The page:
Rwanda has signed an agreement with the East African Community (EAC) to host the bloc’s regional science and technology commission, a new body meant to promote and coordinate technological activities within the five partner states.
The agreement was signed on Tuesday in Kigali by the EAC Secretary General Amb. Dr Richard Sezibera and Rwanda’s Foreign affairs minister, Louise Mushikiwabo.
Under the agreement, the operations of the commission are set to commence by July this year with a proposed annual budget of $ 1.8million that will be footed by the Secretariat and the partner states.
Speaking after the signing, Sezibera said for the region to compete globally, it was important to invest significantly in science and technology.
He said the EAC region is endowed with both human and natural resources that need an immediate transformation through innovations to help develop regional economies.
“Investment in science and technology is imperative for the region. Technology is key to the region’s potential, and we cannot compete globally without science and technology,” he said.
The commission will play an advisory role to the community in areas of research, and technology and facilitate technological innovations.
A report published in 2012 dubbed, Governance of Science and Technology in the EAC, by Advocates Coalition for Development and Environment (Acode), indicates that lack of investment in science and technology was likely to impact negatively on the region’s economic development.
The report indicated that though under the African Union, African countries committed to allocate 1 per cent of their national budget to research and development, no EAC member state has yet hit the target.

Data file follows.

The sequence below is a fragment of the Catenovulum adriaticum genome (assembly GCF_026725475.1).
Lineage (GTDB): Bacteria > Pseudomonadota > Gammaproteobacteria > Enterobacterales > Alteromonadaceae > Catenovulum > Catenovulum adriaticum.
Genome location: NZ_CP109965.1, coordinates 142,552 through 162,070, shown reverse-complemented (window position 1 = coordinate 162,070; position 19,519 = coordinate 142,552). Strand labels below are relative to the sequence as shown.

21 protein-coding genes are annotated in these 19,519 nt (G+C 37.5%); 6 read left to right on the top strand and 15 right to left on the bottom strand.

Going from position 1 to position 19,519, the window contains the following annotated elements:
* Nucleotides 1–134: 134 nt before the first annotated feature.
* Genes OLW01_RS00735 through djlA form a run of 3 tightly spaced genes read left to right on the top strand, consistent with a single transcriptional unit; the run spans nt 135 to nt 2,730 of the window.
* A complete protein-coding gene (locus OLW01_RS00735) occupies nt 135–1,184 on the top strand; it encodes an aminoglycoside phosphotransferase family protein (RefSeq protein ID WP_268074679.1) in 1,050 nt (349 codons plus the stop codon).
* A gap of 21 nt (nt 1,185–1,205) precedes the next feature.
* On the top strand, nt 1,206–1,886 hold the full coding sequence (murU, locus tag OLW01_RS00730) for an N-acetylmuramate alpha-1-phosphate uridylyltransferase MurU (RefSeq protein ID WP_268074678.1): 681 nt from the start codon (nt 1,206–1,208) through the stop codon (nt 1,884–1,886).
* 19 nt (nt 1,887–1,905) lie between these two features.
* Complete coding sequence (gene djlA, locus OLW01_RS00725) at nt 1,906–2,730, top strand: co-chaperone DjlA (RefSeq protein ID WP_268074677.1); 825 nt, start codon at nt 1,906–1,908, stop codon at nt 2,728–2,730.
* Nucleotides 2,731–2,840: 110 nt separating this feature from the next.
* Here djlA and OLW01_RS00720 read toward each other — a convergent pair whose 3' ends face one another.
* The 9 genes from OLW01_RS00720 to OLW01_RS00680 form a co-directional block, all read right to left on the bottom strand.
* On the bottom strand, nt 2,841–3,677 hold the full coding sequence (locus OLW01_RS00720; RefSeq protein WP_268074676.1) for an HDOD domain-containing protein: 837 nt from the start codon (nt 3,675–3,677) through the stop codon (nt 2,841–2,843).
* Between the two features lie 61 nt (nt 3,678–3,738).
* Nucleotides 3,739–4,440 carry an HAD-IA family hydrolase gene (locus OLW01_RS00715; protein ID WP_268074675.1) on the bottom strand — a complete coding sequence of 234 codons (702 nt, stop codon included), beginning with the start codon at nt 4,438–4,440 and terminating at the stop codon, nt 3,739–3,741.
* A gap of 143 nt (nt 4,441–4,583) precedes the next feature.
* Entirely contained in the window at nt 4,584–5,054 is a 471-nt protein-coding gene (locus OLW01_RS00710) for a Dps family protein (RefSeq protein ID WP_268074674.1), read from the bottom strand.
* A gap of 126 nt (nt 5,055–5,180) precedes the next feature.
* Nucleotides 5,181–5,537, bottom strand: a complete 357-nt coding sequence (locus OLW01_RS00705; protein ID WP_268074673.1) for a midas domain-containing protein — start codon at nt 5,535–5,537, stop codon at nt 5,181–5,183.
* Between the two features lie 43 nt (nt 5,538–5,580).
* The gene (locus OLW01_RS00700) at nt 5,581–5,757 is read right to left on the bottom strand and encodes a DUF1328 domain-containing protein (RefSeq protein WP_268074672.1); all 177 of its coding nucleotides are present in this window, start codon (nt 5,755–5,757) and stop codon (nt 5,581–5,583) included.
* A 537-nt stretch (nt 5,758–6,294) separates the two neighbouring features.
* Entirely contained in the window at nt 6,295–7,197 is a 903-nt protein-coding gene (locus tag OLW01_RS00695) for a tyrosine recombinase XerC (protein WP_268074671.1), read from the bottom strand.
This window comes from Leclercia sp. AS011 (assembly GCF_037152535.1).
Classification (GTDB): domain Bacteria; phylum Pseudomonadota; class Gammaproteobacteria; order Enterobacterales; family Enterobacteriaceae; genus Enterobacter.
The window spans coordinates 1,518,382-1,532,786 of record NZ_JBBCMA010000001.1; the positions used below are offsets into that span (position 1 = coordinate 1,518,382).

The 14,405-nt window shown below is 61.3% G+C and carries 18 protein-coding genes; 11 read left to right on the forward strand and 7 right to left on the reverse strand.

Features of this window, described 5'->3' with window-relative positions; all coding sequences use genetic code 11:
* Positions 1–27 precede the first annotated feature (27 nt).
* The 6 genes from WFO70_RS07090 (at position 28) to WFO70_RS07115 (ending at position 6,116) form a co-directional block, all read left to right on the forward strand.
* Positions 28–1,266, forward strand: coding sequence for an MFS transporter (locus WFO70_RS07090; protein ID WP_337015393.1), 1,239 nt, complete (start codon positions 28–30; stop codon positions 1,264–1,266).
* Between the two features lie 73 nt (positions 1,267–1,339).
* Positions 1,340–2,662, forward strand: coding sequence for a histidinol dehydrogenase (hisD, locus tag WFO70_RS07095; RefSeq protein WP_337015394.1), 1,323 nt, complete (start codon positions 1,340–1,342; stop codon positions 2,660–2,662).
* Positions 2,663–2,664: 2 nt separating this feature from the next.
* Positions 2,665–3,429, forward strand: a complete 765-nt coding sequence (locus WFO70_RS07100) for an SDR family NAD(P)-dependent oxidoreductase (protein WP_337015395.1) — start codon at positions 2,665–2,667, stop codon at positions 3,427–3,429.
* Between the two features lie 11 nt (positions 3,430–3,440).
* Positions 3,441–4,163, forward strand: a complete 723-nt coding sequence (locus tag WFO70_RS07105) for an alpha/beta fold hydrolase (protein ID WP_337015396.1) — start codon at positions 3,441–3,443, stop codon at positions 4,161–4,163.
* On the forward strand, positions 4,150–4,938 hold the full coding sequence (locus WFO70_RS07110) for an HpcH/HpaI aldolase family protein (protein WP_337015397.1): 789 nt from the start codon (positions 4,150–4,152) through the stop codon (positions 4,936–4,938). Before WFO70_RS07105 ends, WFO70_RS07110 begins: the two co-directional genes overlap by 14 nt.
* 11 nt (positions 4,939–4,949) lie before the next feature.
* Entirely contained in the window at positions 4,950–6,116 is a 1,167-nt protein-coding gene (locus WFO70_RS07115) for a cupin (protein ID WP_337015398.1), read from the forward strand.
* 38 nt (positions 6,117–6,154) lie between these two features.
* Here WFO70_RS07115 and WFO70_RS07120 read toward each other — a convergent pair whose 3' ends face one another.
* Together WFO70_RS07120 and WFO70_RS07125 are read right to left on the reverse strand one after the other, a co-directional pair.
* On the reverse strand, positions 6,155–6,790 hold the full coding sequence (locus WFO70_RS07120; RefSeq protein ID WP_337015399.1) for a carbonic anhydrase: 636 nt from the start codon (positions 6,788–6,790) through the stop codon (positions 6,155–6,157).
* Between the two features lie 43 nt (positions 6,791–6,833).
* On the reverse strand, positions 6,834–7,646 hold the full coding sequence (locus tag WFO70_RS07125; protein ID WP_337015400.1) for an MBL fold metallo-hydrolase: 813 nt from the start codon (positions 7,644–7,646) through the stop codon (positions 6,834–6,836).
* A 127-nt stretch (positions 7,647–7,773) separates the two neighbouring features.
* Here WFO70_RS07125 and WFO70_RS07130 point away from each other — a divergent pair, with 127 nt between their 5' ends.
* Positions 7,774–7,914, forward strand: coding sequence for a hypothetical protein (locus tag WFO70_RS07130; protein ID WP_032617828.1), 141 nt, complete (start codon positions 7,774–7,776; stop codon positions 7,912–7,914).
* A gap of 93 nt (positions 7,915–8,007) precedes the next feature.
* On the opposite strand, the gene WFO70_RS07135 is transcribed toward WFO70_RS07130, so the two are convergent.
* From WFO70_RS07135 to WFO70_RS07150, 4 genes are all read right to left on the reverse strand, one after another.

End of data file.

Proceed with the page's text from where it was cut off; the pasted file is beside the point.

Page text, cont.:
Minister Mushikiwabo said Rwanda was ready to collaborate with other partner states to bring change in the region through the use of science and technology.
“We are committed to the promotion and coordination of the development, management and application of science and technology in partner states,” she said.
Dr Marie Christine Gasingirwa, the Director-General of Science, Technology and Research at the Ministry of Education, said plans are underway to embark on capacity building in the partner states to enable economic development through science.
She said there is need to promote innovations, especially among the youth so as to favourably compete with other parts of the world.
A meeting of the EAC Council of Ministers in Bujumbura, Burundi in 2011 agreed that Rwanda should host the Science and Technology Commission while Burundi will host the East African Health Research Commission (EAHRC). Tanzania is set to host the East African Kiswahili Commission (EAKC) .
Twenty-two personnel will be recruited to run the commission that will be based at Telecom House in Kigali. Article 103 of the EAC treaty recognises the significance of science and technology in the economic development of partner states.
The signing was witnessed by the Minister in charge of EAC affairs, Jacqueline Muhongayire, and other government officials.